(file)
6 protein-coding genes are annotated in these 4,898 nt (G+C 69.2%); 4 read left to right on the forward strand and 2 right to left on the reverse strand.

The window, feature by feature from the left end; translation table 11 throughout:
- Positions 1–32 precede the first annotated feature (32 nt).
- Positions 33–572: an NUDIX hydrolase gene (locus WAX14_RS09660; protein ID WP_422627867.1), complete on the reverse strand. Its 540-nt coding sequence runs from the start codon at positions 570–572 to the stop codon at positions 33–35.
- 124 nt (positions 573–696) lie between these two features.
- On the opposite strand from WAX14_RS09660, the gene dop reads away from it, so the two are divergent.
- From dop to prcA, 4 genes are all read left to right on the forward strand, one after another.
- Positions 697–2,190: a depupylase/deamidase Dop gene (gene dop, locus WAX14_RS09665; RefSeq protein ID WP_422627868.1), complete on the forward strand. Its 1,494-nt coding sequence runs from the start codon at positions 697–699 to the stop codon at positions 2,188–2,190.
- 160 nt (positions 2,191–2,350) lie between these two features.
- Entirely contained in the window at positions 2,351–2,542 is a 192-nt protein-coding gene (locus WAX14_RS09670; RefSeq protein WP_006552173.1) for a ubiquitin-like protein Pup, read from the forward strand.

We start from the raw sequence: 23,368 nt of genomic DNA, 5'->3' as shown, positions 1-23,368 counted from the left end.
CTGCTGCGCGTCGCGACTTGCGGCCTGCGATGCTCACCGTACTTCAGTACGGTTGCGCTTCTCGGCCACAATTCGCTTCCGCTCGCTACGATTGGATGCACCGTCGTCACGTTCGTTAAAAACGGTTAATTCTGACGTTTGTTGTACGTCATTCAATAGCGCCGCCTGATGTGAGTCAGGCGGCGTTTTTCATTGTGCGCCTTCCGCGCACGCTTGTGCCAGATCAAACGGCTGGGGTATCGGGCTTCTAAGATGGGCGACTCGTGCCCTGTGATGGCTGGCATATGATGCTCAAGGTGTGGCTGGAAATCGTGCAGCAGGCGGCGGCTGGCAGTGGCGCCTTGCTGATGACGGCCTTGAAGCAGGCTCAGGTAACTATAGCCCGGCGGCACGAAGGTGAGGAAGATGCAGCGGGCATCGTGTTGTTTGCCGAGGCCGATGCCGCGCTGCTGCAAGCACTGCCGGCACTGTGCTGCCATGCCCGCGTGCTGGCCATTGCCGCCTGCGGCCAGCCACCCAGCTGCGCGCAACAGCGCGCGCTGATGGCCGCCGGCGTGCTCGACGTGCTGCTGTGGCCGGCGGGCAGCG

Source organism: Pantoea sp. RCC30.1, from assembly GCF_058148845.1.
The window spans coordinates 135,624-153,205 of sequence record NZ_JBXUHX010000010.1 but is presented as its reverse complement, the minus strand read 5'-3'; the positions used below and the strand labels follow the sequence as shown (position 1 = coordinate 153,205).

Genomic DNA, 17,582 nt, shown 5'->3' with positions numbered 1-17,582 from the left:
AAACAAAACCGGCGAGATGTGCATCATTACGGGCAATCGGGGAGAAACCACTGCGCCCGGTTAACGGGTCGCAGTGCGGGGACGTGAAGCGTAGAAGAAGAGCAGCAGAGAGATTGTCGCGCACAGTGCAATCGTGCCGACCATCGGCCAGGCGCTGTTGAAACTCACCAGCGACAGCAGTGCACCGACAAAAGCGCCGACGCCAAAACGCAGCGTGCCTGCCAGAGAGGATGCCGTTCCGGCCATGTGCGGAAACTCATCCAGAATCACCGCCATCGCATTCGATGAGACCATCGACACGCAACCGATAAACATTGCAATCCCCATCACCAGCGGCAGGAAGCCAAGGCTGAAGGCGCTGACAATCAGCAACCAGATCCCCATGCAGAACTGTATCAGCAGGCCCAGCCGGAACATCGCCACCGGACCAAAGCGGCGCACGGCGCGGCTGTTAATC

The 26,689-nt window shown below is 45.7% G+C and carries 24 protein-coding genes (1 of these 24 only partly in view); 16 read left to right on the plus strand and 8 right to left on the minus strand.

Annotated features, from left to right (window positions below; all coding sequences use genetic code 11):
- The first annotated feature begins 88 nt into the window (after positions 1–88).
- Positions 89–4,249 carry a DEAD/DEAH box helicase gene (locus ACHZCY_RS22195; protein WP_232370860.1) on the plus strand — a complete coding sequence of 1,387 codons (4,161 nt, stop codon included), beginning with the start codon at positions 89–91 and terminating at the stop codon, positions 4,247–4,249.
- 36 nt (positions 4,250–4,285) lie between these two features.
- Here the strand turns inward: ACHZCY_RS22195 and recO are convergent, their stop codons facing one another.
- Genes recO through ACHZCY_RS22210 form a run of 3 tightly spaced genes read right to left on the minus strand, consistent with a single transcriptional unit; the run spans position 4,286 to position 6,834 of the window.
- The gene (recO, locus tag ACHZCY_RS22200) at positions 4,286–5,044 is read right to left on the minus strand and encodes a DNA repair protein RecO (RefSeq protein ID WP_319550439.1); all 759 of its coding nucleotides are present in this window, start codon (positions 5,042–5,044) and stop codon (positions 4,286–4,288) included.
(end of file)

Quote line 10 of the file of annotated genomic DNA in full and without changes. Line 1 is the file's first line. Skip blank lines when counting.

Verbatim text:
- Entirely contained in the window at positions 2,351–2,542 is a 192-nt protein-coding gene (locus WAX14_RS09670; RefSeq protein WP_006552173.1) for a ubiquitin-like protein Pup, read from the forward strand.